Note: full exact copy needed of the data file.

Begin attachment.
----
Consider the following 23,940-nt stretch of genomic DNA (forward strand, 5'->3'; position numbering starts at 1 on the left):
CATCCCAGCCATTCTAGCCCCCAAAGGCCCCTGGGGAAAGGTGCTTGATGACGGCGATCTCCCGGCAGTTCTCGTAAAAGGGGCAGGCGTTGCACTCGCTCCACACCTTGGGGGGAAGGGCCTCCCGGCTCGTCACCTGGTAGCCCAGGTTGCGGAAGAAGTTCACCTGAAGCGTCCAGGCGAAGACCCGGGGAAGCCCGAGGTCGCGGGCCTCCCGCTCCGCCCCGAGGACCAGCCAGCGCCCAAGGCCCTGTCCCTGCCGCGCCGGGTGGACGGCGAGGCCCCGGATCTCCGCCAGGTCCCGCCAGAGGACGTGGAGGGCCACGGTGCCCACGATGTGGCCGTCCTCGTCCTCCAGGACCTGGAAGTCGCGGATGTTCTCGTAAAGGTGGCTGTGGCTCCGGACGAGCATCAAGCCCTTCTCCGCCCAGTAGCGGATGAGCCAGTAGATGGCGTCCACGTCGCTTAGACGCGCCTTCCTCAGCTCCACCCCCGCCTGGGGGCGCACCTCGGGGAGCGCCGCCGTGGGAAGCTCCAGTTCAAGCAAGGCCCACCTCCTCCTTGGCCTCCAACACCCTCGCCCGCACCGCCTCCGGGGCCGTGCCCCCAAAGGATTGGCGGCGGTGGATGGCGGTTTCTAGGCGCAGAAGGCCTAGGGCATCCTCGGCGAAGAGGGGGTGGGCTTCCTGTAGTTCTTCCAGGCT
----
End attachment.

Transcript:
Consider the following 23,940-nt stretch of genomic DNA (forward strand, 5'->3'; position numbering starts at 1 on the left):
CATCCCAGCCATTCTAGCCCCCAAAGGCCCCTGGGGAAAGGTGCTTGATGACGGCGATCTCCCGGCAGTTCTCGTAAAAGGGGCAGGCGTTGCACTCGCTCCACACCTTGGGGGGAAGGGCCTCCCGGCTCGTCACCTGGTAGCCCAGGTTGCGGAAGAAGTTCACCTGAAGCGTCCAGGCGAAGACCCGGGGAAGCCCGAGGTCGCGGGCCTCCCGCTCCGCCCCGAGGACCAGCCAGCGCCCAAGGCCCTGTCCCTGCCGCGCCGGGTGGACGGCGAGGCCCCGGATCTCCGCCAGGTCCCGCCAGAGGACGTGGAGGGCCACGGTGCCCACGATGTGGCCGTCCTCGTCCTCCAGGACCTGGAAGTCGCGGATGTTCTCGTAAAGGTGGCTGTGGCTCCGGACGAGCATCAAGCCCTTCTCCGCCCAGTAGCGGATGAGCCAGTAGATGGCGTCCACGTCGCTTAGACGCGCCTTCCTCAGCTCCACCCCCGCCTGGGGGCGCACCTCGGGGAGCGCCGCCGTGGGAAGCTCCAGTTCAAGCAAGGCCCACCTCCTCCTTGGCCTCCAACACCCTCGCCCGCACCGCCTCCGGGGCCGTGCCCCCAAAGGATTGGCGGCGGTGGATGGCGGTTTCTAGGCGCAGAAGGCCTAGGGCATCCTCGGCGAAGAGGGGGTGGGCTTCCTGTAGTTCTTCCAGGCT